Logan Weber, right, catches a football thrown by San Diego Stallions player Phillip Williams.

Stewart for six years. “Coming out here is no issue for us. We want to give back to the kids,” Stewart said. Camp began June 18 and continues until July 18, with no camp held the week of July 1. Youths can sign up to participate by the week at a cost of $30 each. For more information, visit www.ramonapopwarner.net. Ramona Pop Warner’s season starts with practice on Aug. 1. Games start Aug. 31 and run until midNovember.

Sentinel photos/Bill Tamburrino

Matt Lawler is all smiles after committing to play football for the Air Force Academy.

Sentinel photo/Bill Tamburrino

Coach Kevin Long gives instructions to members of his 12U tournament team.

Ramona Girls Softball is a hit among players By BILL TAMBURRINO There is a T-shirt that has a picture of a girl sliding into home plate in a softball game with a catcher fielding a throw and making a tag. The caption for the picture is “A Woman’s Place is at Home!” Some may not see that Tshirt as politically correct, but it gets the point across — girls can play, they play hard and they have fun doing it. About 156 girls, between the ages of 4 and 15, play softball in the Ramona Girls Softball Association (RGSA). There are three separate seasons: regular, between February and May; tournament, from May through July; and winter, from August to November. Each age group fields several teams. Tee Ball has four teams. 8-under (8U), 10U, and 12U each have three teams. The 14U didn’t have enough signups to field a team so the girls were put on 12U teams but were not eli-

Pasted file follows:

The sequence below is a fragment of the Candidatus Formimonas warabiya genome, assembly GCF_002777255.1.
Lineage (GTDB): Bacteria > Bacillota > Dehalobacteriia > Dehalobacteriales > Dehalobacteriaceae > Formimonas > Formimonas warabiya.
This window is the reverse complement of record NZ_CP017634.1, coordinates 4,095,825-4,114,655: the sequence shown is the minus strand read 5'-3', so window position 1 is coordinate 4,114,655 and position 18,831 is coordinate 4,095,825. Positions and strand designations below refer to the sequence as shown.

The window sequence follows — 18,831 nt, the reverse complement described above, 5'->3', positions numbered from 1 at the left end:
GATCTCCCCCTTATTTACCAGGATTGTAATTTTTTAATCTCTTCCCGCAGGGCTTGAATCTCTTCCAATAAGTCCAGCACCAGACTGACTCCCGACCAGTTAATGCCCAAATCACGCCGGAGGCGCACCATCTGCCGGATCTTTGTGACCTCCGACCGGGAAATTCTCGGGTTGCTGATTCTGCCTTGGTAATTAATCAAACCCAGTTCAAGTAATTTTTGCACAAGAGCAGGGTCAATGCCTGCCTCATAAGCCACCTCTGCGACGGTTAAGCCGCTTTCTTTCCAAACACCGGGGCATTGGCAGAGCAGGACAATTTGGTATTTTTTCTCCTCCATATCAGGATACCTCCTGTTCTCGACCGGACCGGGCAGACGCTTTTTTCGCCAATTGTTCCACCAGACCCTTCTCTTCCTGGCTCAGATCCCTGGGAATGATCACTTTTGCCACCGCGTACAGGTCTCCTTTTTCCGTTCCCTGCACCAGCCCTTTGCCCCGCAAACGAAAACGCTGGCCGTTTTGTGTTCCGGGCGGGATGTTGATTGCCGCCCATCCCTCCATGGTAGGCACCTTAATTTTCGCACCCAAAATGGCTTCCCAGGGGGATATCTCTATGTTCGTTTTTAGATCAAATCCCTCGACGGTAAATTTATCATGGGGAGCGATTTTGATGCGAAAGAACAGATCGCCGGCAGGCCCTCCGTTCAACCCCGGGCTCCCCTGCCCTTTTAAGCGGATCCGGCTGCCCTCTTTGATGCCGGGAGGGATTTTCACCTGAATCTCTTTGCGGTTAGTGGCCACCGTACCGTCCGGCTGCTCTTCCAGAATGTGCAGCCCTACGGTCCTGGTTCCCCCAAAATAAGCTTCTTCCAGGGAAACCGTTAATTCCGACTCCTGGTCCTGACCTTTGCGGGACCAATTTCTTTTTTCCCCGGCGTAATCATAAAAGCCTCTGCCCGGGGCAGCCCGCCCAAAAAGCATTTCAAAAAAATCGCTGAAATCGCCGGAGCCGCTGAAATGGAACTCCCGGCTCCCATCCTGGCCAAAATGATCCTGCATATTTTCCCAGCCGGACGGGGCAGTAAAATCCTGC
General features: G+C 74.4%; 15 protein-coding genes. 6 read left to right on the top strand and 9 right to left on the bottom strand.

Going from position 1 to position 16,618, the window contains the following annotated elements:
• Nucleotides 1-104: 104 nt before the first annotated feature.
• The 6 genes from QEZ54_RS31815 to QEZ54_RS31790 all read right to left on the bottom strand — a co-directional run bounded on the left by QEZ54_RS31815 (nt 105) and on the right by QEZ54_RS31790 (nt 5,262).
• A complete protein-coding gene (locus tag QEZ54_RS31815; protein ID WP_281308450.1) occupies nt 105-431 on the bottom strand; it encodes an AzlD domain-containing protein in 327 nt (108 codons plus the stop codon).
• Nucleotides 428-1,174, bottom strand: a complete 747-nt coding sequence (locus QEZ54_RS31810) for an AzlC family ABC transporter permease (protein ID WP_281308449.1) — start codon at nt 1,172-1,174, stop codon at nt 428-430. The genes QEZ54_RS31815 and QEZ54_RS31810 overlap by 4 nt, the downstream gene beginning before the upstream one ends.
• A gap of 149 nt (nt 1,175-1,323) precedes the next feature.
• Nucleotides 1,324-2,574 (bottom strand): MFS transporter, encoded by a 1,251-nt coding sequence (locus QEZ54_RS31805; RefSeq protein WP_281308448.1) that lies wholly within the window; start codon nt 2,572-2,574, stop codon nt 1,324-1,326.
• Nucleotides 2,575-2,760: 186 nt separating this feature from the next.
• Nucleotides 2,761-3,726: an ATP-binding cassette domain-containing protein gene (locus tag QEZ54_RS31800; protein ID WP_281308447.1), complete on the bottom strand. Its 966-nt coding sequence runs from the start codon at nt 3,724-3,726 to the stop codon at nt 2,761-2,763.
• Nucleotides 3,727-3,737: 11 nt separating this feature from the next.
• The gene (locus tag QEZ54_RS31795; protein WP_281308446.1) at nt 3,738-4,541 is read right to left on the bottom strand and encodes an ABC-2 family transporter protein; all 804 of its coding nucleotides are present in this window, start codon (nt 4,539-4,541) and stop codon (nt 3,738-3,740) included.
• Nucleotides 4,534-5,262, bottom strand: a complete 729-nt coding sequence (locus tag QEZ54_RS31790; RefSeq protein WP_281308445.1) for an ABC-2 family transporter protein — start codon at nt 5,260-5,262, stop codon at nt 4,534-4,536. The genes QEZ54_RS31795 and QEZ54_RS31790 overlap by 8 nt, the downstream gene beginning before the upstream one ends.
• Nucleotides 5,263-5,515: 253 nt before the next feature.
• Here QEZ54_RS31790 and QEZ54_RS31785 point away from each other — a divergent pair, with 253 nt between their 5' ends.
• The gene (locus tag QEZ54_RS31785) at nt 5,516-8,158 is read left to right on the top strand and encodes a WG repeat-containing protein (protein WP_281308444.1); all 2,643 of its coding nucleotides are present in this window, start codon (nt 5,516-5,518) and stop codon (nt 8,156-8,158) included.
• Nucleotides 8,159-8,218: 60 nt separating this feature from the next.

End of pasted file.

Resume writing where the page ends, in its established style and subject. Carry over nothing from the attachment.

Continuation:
gible for tournament play. The fields are in great shape and the complex is good but player numbers are down. The cost to play is $180 for the first player in the family. A discount is offered to more than one player in a family. “We are currently having signups for winter ball and in winter ball we emphasize FUN and fundamentals. It is primarily an instructional program,” said Nicole Lester, a board member and mother of a girl in the program. The RGSA entered four teams in the sectional tournaments: 8U Gold, 10U Gold, 10U Silver, and 12U Gold. For more information about the program and upcoming signups, go to www.ramonagirlssoftball. com.

Lake Jennings News The recreational side of Lake Jennings is open every day during July. Weekday discounts available. For details see www.lakejennings.org/news.


32

July 4, 2013

Ramona Sentinel

Adult Coed Soccer signups this weekend By DAVID WILLIAMS Looking for a fun way to keep in shape? Come out and join us for another season of Ramona Soccer League’s adult coed soccer. Whether you grew up playing soccer or you’ve just been jealous watching your kids have all the fun, it’s time to get out on the field and play! It doesn’t matter what your skill level is, we want you to come out and join us for our 10game season on Sundays at 6 p.m., starting Aug. 25.

Ramona Adult Soccer is open to men and women, age 18 and older, and we play at the Ramona soccer fields. The last chance for inperson registration will take place this weekend, July 6 and 7, from 10 a.m. to 2 p.m. next to Quiznos in the Stater Bros. shopping center, 1664 Main St. You can also mail in your registration by visiting RamonaSoccer.com and downloading the form off the adult page. The registration

fee is $75. Ramona Adult Soccer is all about having fun with safety as a top priority. Everyone plays hard, but we all know we have to go to work the next morning and we want to do it without a limp, so we keep it friendly. Come alone and make some friends or drag some friends and family out with you. It’s a great way to get some exercise. For more information, email soccer@wakeworld.com or call 619-204-2885.